by Patrick Hamilton
A special note on availability of this play:
The new Canadian copyright law of 2020 makes it plain that any works that had fallen into the public domain in Canada prior to the passing of Bill C-100 will NOT be grandfathered into the new term -- meaning that the play on this page is 100% legal for production in Canada!
It appears that New Zealand's copyright law makes production of this adaptation legal, as well!
However, in the U.S., it is not available until January 1, 2033!
Australia, U.K., others: please look into your country's copyright laws to determine legality of productions where you are.
Patrick Hamilton's classic thriller (Gaslight in the U.K.; Angel Street in the U.S.) started classic thrillers -- everyone else owes him a debt.
Unfortunately, in a world where most new plays don't even last 90 minutes (and don't have an intermission), Hamilton's Gaslight runs three long acts of slow-moving dialogue with little action.
This new adaptation turns a pretty staid three-act into a fast-moving two-act and keeps the action moving -- along with everything else.
Hamilton's original play is in the public domain in Canada and so this adaptation can happen!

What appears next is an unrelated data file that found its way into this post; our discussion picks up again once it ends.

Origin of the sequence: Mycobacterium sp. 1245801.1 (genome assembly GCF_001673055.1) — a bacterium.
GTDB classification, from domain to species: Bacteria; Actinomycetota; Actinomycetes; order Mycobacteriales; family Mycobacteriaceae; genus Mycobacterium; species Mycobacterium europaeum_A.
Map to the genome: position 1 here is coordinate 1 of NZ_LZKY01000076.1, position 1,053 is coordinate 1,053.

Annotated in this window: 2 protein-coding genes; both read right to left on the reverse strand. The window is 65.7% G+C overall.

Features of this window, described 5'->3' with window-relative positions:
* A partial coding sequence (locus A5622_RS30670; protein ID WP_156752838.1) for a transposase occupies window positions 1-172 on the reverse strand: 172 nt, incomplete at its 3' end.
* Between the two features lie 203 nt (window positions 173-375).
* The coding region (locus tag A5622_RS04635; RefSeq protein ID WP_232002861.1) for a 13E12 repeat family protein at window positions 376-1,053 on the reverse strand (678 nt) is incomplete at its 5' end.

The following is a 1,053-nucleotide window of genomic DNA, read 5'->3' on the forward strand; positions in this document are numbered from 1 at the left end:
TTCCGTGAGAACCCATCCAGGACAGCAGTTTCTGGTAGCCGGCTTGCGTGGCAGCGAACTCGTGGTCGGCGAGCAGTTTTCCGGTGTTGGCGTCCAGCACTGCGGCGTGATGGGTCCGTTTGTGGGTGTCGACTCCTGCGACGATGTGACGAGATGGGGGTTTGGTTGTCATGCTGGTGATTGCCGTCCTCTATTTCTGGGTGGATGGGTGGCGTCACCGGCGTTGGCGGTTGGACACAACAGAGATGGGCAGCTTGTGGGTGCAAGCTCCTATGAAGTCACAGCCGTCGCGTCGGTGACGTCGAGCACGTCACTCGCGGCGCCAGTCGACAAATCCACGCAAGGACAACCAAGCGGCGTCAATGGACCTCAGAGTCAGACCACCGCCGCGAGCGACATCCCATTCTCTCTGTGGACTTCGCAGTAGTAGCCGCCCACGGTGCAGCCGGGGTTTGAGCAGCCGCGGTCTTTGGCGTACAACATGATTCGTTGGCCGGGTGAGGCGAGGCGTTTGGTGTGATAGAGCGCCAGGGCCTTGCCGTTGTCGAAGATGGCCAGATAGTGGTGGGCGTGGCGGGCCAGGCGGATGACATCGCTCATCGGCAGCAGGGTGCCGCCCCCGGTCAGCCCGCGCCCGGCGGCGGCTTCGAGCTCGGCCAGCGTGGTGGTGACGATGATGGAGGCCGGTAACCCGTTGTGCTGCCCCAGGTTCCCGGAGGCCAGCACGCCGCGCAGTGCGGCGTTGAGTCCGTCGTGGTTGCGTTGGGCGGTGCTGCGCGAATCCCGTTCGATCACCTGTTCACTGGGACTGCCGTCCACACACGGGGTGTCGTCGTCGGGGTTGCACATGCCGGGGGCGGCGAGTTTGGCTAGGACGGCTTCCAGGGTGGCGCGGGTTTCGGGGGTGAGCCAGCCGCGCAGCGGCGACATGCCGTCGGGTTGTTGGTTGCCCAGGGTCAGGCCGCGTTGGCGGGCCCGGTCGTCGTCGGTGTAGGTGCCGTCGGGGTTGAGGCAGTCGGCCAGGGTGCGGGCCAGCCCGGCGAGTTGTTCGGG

One evening, when Jack has gone out, a stranger appears with a strange story to tell. Bella is not losing her mind -- and her husband is definitely not the man she thinks he is.
The search for missing rubies and the malevolent presence of Jack keeps the tension at a high level and the plot flowing.
When Gaslight came to Broadway, the name was changed to Angel Street to, I believe, avoid confusion with a similarly named show. A few minutes with a map of London would have shown that "Angel Street" is a one-block lane that had been occupied for two hundred years by the British General Post Office buildings. The Manninghams never lived on Angel Street. Gaslight is the play's only true name.
James Benda and Emily Richardson, June 2014
3 female/ 2 male; one interior set